The Amazing Spider-Man 258 (November 1984)

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I knew I liked these eighties Spider-Man issues. It just took DeFalco a while to bring it around (though it could all be the nostalgia talking).

What’s important about this issue isn’t the beginning, which cops out of the previous cliffhanger and then strangely sends Black Cat off to Neverland instead of resolving a new situation with her… but the end.

The majority of the issue is spent getting the black costume tested by Reed Richards and then taken off Spidey. There’s some funny stuff with the Torch–it’s amazing how much better DeFalco does when he’s writing Spider-Man around other superheroes instead of trying to handle his Peter Parker stuff–and a couple nice Ditko homages.

But the ending–Mary Jane shows up to talk to Peter. I didn’t think she would show up… figured DeFalco would draw it out.

He doesn’t and it’s a lovely move.

CREDITS

The Sinister Secret of Spider-Man’s New Costume!; writer, Tom DeFalco; penciller, Ron Frenz; inker, Joe Rubinstein; colorist, Bob Sharen; letterer, Joe Rosen; editors, Bob DeNataleh and Danny Fingeroth; publisher, Marvel Comics.

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The Amazing Spider-Man 257 (October 1984)

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What a cliffhanger! Mary Jane reveals to Peter she knows he’s Spider-Man! All with some weak Ron Frenz faces. I actually liked most of Frenz’s work this issue, when he was doing the action stuff–the fight between Puma and Spider-Man had some nice moves and it worked. But when Peter gets back to Mary Jane for a talking heads scene?

Ick.

Frenz can’t keep the faces constant from panel to panel on the same page.

He seems to get the hair right though, on both of them. I guess hair’s something.

It’s a somewhat boring, contrived issue–with the exception of the long fight scene. Black Cat bitches and moans–in thought balloons–about how common Peter Parker lives. She’s such an unsympathetic character. They should have killed her off at this point. Mary Jane shows up to annoy Peter, then reveals the secret.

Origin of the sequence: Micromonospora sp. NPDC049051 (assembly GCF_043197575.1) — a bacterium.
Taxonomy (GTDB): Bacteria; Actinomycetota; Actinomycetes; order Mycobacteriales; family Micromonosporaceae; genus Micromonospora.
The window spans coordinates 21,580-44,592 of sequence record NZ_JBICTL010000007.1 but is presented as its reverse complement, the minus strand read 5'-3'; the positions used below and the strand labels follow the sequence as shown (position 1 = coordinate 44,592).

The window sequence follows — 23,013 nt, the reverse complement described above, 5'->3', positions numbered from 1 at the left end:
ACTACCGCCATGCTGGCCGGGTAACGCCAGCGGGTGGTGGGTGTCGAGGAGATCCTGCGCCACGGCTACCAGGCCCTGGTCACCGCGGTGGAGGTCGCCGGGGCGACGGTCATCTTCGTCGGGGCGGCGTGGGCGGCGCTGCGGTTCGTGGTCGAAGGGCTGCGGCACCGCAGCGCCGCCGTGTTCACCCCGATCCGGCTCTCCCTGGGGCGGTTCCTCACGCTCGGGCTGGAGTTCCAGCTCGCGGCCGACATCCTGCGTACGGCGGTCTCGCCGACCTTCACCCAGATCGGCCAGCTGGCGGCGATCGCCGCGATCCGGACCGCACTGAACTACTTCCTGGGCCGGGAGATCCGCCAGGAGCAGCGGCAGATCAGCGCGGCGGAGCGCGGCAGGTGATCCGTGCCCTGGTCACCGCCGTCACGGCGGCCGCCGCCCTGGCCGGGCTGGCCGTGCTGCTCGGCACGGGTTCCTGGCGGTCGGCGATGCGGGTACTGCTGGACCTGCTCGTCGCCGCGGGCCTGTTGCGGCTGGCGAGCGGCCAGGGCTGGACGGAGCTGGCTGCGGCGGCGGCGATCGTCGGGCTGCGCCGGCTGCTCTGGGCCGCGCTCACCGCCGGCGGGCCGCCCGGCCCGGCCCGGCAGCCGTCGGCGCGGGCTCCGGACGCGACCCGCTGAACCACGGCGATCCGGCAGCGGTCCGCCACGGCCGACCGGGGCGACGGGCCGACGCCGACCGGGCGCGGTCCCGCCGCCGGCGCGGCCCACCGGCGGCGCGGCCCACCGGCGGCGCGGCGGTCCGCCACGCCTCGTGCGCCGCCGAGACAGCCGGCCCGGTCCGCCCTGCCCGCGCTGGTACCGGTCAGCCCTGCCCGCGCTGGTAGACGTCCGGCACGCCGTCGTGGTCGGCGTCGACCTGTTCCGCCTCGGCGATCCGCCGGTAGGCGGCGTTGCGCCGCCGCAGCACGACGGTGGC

Still, not atrocious.

CREDITS

Beware the Claws of Puma!; writer, Tom DeFalco; penciller, Ron Frenz; inker, Joe Rubinstein; colorist, Christie Scheele; letterer, Joe Rosen; editors, Bob DeNataleh and Danny Fingeroth; publisher, Marvel Comics.

The Amazing Spider-Man 256 (September 1984)

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Why have a Native American superhero when you can have a Native American supervillain!

The politics of Puma (this issue is his first appearance) are fantastic–successful Native Americans use their special abilities to become assassins for hire. It’s great. You’d never see this kind of thing today.

Maybe Jason Aaron can do a Puma MAX series, after he’s done with Scalped.

Otherwise, it’s a fine enough eighties Spider-Man costume. Frenz isn’t great, but he’s enthusiastic and he works–most pages have nine panels–and his Peter Parker looks like a grown up Ditko Peter Parker. There’s a nostalgic appeal to it.

The writing’s pretty lazy. DeFalco repeats the same expository revelation two pages after the first mention. Then there’s the when he comments on the Black Cat and her “colorful” namesake. Pretty sure a black cat is monotone.

There’s nothing particularly good about it, but nothing bad either.

CREDITS

Introducing… Puma!; writer, Tom DeFalco; penciller, Ron Frenz; inker, Joe Rubinstein; colorist, Christie Scheele; letterer, Joe Rosen; editors, Bob DeNataleh and Danny Fingeroth; publisher, Marvel Comics.

Battlefields 9 (August 2010)

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Could you be more depressing Garth Ennis? I mean, it’s really not depressing, not in the futility way the first Battlefields embraced… but it’s the first issue of this series to get me to tear up.

So it’s really effective.

It’s also the perfect example of why Ennis shouldn’t have done any sequels in this second Battlefields series. This arc hasn’t been anything but a postscript to Night Witches.